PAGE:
Super Duplex 250712582
Duplex 220511080
Tungsten Alloy94-10075
Molybdeum9490
Inconel 6009337
Zirconium 7058973
Aluminum 7075-T68373
Monel 4008332
Titanium Grade 27050
Nickel 20060-8515-45
Zirconium 7026847

Typical polymer strengths at room temperature:

MaterialUltimate/Tensile (psi)Yield Strength (psi)
PEEK (extreme)4790051000
PEEK (glass fiber)2280026000
PEEK (unfilled)1600013600
Vespel12500
Torlon PAI22000
PVDF5000-80006500-8000
PTFE39001450
PFA36002000

Typical ceramic strengths at room temperature:

MaterialUltimate/Tensile (ksi)Yield Strength (ksi)
Zirconia75
Alumina30

Resistance properties

Corrosion wears metal down due to the material’s interaction with chemicals in the surrounding environment. The most common type of corrosion is oxidation, which is caused when the metal reacts to oxygen and rusts. Typically to combat corrosion, the fasteners will need a protective coating applied such as chrome or zinc. Otherwise, if applicable, the fastener could be manufactured from a material that does not corrode such as non-ferrous metals or plastic alloys.

Temperatures

You need to take into consideration the average temperatures that the fastener will be required to operate in to be sure that the material can handle it. Obviously plastics and non-ferrous alloys have no place in environments with extremely hot temperatures. Others can become brittle in extreme cold and lose their ductility.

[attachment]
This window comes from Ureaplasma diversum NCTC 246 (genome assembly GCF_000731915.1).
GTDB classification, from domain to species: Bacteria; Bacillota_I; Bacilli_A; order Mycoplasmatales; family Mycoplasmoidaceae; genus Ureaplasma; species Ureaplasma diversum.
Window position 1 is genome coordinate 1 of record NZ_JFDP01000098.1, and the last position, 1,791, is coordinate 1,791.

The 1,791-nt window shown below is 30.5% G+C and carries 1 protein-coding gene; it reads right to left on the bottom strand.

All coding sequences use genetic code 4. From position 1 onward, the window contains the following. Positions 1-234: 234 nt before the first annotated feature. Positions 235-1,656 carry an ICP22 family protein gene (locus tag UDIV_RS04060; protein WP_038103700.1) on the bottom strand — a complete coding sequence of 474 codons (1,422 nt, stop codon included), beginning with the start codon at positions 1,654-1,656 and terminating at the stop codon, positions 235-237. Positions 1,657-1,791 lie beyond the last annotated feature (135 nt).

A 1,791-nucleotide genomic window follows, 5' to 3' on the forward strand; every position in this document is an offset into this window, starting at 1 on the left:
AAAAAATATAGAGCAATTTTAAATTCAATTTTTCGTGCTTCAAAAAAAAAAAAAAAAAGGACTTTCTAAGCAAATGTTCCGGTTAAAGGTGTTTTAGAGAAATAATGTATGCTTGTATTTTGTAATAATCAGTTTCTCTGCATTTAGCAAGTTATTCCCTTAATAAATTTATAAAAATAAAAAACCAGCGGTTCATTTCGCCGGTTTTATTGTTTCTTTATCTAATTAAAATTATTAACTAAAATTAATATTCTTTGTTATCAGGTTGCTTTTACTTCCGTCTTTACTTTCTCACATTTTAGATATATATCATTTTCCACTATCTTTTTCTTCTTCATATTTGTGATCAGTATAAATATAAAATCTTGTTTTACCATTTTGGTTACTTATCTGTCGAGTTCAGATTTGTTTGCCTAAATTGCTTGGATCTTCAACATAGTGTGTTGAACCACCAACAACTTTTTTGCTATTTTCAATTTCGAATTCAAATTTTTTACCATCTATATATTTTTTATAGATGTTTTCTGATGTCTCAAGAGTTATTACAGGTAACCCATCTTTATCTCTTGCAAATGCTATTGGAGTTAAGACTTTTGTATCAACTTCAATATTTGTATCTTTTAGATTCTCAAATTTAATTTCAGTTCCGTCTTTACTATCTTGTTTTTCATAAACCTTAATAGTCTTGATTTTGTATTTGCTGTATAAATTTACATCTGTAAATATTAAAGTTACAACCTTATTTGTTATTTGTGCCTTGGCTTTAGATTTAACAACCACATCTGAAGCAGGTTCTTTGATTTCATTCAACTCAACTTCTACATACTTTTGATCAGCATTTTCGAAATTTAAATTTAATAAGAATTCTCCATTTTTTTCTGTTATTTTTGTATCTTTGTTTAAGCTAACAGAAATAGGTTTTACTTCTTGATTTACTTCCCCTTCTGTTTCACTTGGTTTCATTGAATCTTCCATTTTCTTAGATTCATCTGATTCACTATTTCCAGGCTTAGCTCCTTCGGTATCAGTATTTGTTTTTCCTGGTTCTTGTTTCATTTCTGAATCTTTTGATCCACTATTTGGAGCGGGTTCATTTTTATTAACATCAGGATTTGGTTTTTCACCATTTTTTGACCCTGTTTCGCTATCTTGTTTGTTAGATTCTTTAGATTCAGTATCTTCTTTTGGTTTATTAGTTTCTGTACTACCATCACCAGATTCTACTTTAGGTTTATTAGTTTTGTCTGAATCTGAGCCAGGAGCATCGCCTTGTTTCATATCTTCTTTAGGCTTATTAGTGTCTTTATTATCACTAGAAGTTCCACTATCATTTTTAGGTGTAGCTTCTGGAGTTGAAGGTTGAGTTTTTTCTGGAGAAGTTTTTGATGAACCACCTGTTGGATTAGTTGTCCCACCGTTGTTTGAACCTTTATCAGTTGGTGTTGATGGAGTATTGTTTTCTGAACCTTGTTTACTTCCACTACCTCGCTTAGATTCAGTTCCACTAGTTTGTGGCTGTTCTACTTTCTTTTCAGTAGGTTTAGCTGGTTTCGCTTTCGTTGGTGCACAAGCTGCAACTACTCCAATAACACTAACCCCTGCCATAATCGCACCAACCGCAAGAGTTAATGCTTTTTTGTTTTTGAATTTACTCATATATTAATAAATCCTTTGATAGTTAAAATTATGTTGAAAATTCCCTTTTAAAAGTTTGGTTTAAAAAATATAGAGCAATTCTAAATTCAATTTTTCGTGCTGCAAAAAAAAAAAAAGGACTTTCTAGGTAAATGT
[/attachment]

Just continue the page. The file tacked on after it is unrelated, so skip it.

What are the most common materials used to manufacture fasteners?

Here is a quick list:

  • Metals, such as: Aluminum, Brass, Steel, Titanium, Magnesium, Molybdenum, Monel, Inconel, and many more.
  • Polymers, such as: Nylon, PEEK, PFA, PTFE, PVDF, Torlon, Vespel
  • Ceramics, such as: Alumina, Zirconia, and more.

What material would be best to select?

Fastener materials are typically selected based on their mechanical properties, potential for post-fabrication treatments, cost-efficiency, and a few other considerations. However, which material would be best for your application truly depends on what you need the fastener to join and where. In critical applications that will be exposed to extreme temperatures or corrosive environments it is best to select a material that is strong, can withstand the temperatures, and has good corrosion resistance.